In the short term however, the bond between Susa and Sparta would remain fairly strong, as Cyrus needs to stabilise his realm first and foremost. Therefore, we might see the Ten Thousands or another body of Greek mercenaries continue serving under Cyrus and help him defeat uprisings and rebellions in the empire, particularly that in Egypt. Another reason is that his enemies inside the empire (Tissaphernes, Akoris, Evagoras) may unite in a coalition like the one Evagoras created IOTL in order to bog down the Persians, so he would need the Spartans in order to keep the first and the third occupied (by supporting the cities of Ionia and sending their navy in Cyprus respectively), while he deals with the second. This in turn could result in the rebel rulers and satraps (assuming that the original three have been joined by other notables opposing Cyrus) adopting Artaxerxes' OTL policy vis-a-vis Greece and start supporting the anti-Spartan groups and cities west of the Aegean in order to force Sparta to pull back and keep it busy. Konon, who would most likely remain in the friendly court of Salamis after the defeat at Aegos Potamoi, would be a key actor in these plans, allowing the rebels to come in contact with the anti-Spartan faction in Athens, which would yearn for an opportunity to rid itself of Spartan overlordship and restore its hegemonic position in the Aegean. Other potential allies could be Elis, which might manage to avoid the wrath of Sparta ITTL, as the latter is already with its hands full in the eastern Mediterranean and in Asia Minor and therefore might not want to risk a conflict in the Peloponnese - at least for the time being, Argos (a historical anti-Spartan force in the Peloponnese), Corinthus, Thebes and Boetia, and many cities in the Aegean who want to regain their autonomy and oust the Spartan garrisons.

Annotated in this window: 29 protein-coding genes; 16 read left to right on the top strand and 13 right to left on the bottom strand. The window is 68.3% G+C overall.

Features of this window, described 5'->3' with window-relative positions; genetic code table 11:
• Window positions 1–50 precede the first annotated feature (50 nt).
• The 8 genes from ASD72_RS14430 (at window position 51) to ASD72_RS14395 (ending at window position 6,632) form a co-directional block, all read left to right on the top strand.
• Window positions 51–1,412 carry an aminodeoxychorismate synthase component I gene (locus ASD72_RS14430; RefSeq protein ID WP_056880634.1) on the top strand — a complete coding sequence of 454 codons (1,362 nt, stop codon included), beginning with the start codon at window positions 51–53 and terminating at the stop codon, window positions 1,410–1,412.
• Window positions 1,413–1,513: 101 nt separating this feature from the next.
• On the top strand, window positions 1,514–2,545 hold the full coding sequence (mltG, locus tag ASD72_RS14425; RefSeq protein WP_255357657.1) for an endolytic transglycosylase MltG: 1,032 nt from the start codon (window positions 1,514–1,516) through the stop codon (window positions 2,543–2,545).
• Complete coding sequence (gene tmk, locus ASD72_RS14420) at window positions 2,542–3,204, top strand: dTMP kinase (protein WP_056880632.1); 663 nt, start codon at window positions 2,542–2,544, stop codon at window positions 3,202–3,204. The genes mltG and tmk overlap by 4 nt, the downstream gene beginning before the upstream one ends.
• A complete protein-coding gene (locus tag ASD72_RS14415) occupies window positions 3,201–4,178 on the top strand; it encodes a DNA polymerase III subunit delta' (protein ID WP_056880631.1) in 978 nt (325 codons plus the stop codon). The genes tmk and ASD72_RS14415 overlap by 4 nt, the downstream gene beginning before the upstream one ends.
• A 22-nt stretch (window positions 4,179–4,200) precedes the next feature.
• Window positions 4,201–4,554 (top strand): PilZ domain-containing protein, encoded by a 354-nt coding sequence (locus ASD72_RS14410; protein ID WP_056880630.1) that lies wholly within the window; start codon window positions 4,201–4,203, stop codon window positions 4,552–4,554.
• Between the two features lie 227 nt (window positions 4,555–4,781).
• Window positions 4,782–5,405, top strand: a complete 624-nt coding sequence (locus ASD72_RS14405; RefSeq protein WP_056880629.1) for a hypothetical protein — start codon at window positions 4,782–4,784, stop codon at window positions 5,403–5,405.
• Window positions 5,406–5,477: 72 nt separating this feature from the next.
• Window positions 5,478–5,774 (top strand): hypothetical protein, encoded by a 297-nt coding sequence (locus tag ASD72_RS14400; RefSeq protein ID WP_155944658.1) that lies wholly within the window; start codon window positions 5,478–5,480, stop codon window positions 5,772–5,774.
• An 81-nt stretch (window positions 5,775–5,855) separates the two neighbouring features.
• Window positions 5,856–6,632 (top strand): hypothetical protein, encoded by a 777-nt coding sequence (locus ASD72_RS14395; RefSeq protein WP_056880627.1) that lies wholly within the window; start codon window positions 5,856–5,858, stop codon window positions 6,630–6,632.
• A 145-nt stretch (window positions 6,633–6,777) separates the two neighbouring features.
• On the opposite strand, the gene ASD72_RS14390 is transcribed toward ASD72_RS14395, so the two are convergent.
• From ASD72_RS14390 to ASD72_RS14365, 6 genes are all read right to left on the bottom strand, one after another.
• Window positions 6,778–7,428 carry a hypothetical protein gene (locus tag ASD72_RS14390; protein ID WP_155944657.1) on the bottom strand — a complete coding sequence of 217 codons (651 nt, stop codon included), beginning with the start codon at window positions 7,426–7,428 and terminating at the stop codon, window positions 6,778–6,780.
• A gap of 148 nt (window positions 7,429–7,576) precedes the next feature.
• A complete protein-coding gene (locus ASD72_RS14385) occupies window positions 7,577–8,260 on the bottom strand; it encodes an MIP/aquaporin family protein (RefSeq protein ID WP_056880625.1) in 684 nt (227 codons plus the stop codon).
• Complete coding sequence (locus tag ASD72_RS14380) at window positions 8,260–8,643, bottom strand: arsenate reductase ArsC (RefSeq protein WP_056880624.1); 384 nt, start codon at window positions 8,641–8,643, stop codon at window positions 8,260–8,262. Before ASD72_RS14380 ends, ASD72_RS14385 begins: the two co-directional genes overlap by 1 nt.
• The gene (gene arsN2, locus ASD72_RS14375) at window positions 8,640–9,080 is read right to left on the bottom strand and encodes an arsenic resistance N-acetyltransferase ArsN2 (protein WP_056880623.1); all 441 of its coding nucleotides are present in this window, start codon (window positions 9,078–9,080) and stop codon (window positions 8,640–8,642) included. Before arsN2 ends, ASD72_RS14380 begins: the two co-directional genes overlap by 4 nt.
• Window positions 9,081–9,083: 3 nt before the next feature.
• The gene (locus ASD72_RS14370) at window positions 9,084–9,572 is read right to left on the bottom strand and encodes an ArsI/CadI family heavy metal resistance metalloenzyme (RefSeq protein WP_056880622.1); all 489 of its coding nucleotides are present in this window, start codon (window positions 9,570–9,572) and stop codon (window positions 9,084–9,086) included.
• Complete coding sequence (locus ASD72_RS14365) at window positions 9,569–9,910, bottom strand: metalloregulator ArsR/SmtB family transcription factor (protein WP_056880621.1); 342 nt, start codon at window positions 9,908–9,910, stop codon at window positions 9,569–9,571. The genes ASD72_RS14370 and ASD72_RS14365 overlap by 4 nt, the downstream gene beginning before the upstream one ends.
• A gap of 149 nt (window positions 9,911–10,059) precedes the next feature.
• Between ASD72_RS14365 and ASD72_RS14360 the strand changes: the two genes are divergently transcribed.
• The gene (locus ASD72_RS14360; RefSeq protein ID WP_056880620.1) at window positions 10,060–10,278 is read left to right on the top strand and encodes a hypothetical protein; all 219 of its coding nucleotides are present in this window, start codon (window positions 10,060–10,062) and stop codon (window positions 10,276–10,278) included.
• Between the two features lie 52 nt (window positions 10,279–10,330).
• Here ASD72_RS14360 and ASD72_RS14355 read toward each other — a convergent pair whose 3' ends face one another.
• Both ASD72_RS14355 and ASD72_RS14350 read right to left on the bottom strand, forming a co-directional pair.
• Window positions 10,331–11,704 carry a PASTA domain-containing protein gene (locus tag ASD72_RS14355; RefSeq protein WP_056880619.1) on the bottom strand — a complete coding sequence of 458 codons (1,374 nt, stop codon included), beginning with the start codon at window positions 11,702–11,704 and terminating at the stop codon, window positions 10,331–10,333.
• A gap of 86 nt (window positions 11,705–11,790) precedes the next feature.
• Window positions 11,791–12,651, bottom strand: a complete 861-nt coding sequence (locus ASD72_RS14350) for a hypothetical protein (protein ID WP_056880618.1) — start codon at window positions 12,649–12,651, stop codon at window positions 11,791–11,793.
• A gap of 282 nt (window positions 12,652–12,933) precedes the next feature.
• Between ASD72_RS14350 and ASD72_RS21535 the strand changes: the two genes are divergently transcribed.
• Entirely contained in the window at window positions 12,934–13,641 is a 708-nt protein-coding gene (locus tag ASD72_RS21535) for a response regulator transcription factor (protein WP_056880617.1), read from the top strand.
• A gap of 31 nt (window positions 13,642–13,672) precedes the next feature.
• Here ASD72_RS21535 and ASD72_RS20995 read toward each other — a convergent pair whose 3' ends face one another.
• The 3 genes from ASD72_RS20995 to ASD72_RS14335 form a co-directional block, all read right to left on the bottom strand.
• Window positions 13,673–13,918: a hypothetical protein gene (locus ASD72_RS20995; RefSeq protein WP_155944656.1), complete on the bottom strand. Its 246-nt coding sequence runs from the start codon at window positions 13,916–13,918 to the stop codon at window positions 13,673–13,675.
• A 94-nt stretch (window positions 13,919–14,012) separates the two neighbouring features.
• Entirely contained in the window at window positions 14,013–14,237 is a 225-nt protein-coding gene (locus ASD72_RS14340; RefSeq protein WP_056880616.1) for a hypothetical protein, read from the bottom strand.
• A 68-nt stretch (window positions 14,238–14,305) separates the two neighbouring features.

Now, Cyrus' victory would most likely lead to a proliferation in the use of Greek mercenaries, since they would most likely be considered as the key factor that helped Cyrus win his throne. The rebels would try to tap the potential for recruits in many anti-Spartan cities in Greece. Although the Spartans would most likely impose bans on the various cities, in order to prevent such a development, it would be fairly difficult to prevent thousands, if not tens of thousands of poor citizens deciding to take the opportunity of profitable employment; in Athens, in particular, the authorities might support this unofficially, in order to reduce the financial burden of the thousands of thytae and repatriated cleruchs on the city's limited resources, but also to assist - indirectly - in the efforts to wear down Sparta. In fact, the mercenaries might just be the most dangerous weapon in the hands of the rebels; assuming that Tissaphernes manages to build up a large mercenary force, he might be able to face the Spartans and their allies in Ionia and Lydia, and, perhaps more importantly, defeat Pharnabazus and take control of his satrapy as well. If this were to happen, Cyrus would be cut off from the Aegean and therefore, his Spartan allies and the mercenary recruitment pool, which could potentially put him in a tough spot. This also spells big troble for the Spartans, as they are now virtually unable to get support from Cyrus - particularly financial assistance. This would most likely force them to start cutting their forces to save money, particularly in the navy, since there is no direct naval threat and potential developments in Greece - perhaps the Spartans decide to restore their infuence in Elis, especiall if it has started to drift to the anti-Spartan bloc or there is trouble in central Greece (between the Phokians and the Boetians or in Thessaly, where the Alleuades could try bring Pharsalus and Pherai under their influence and thus threaten Spartan interests in the area) would force Sparta to raise more armies. This in turn could offer the rebels an opening to swiflty destroy Spartan hegemony in the Aegean, which in turn would isolate the Spartans and their allies in Asia Minor, forcing them to retreat. Konon would definitely press for such a strategy as, again, it would benefit Athens in the medium and long term. Now there is the question whether the rebels could afford both a major naval buildup in order to be able to pursue such a strategy and also the large mercenary armies they would field; I think that, judging from the sums involved in the OTL naval programme before 395 B.C., the three major allies would be able to pay for all this, although it would be a bit more difficult than it was for Artaxerxes.